67 of 71 people found the following review helpful
A Lent book, a book for longer, maybe a book for life.,
This review is from: Silence and Honey Cakes: The Wisdom Of The Desert (Paperback)
The first monks and nuns of the Christian era who lived in the inhospitable places of the Middle East have begun to experience something of a revival; Christopher Jamison in his excellent book Finding Sanctuary talks about them a lot, and gives tantalizing snippets from their lives. Is this the place to praise them, or to explain what a huge influence they have had on our culture? Probably only briefly: without them, there might have been no Augustine, that great philosopher and theologian from Roman N Africa; the work of the early monks in Europe such as Benedict are full of their wisdom; and without these two pillars, Europe would have looked very different. Even though they lived uncompromising lives of silence and poverty, their message, by and large, is homely, social and full of a trust in their vision of God. Williams' task - and he succeeds very well indeed - is to bring these people into his readers' world. His view of these men and women leads him to examine our conformist, manufacture-led culture, our reliance on the myths of choice.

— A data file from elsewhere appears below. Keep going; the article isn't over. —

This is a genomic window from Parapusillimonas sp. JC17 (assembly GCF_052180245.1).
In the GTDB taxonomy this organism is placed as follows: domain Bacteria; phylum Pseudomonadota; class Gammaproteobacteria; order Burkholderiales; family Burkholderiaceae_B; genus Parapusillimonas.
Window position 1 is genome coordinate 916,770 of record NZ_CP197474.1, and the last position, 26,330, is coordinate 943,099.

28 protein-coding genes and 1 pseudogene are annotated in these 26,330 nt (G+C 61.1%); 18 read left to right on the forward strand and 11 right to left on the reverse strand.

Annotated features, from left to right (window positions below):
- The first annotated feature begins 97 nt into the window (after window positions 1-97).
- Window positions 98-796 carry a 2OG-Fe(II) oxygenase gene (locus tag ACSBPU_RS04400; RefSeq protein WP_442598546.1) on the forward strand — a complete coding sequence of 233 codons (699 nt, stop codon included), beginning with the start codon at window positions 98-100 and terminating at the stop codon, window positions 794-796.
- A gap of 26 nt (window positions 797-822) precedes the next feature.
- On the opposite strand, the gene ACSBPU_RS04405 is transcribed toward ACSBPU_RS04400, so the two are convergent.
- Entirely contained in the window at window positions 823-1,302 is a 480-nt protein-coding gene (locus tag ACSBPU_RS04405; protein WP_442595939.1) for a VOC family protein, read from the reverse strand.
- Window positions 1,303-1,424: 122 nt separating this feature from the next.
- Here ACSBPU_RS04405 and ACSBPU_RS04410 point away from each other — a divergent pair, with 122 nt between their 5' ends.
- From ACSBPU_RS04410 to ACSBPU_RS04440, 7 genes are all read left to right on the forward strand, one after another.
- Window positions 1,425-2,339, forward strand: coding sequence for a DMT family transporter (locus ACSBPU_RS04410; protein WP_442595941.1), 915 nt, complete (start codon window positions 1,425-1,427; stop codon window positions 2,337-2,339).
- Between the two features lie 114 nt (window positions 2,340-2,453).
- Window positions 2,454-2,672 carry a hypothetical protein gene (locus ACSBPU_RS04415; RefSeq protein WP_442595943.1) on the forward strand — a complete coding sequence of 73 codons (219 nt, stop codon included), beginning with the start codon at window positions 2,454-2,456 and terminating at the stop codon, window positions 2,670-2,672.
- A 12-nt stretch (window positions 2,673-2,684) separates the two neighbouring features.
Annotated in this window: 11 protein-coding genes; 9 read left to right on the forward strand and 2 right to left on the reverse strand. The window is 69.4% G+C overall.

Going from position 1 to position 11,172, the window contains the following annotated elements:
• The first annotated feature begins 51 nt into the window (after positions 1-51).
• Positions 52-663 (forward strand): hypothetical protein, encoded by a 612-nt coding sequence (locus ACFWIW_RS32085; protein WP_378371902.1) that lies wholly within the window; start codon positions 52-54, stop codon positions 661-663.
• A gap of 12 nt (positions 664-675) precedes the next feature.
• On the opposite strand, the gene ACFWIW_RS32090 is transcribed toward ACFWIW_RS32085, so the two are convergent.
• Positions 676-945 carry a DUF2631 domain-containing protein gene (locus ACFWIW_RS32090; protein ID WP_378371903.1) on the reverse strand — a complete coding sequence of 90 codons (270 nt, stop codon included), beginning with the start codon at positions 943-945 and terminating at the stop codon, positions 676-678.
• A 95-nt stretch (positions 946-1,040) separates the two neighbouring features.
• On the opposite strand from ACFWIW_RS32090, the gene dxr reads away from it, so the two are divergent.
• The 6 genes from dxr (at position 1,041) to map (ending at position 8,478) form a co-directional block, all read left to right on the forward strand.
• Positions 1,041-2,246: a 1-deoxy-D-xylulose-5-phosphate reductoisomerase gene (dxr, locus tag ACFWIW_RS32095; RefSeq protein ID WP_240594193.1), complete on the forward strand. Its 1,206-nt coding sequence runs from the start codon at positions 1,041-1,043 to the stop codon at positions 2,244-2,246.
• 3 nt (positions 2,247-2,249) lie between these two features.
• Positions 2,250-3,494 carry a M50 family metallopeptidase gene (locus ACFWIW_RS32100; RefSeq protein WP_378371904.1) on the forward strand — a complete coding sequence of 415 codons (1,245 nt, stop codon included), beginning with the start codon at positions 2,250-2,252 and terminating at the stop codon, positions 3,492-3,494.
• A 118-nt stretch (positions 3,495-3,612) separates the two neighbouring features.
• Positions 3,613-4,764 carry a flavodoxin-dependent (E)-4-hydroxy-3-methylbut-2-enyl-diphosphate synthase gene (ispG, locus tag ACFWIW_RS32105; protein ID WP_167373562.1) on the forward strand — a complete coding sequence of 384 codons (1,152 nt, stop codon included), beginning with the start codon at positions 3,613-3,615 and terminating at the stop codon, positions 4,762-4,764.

Williams gives a methodical exposition of the message he takes from the lives of these eccentric and imposing individuals. The original stories can be witty, poignant, powerful; Williams chooses well from the collections of their sayings and weaves an engaging picture. Perhaps his depiction of these early desert monastics in Silence and Honey Cakes can be a touch too comfortable in parts; I wonder whether he is casting them after his own likeness at times, but this is Williams writing carefully between the pastoral and the academic, drawing on the ancient sources of the sayings of the desert monastics to present a modern moral: fidelity to our neighbour in the society in which we live may require a radical, contemplative commitment to faith and to honesty.
This is a very good book to read as an introduction to these early shapers of Christian spirituality; it is a challenging book if you want to look at how their message might still apply today.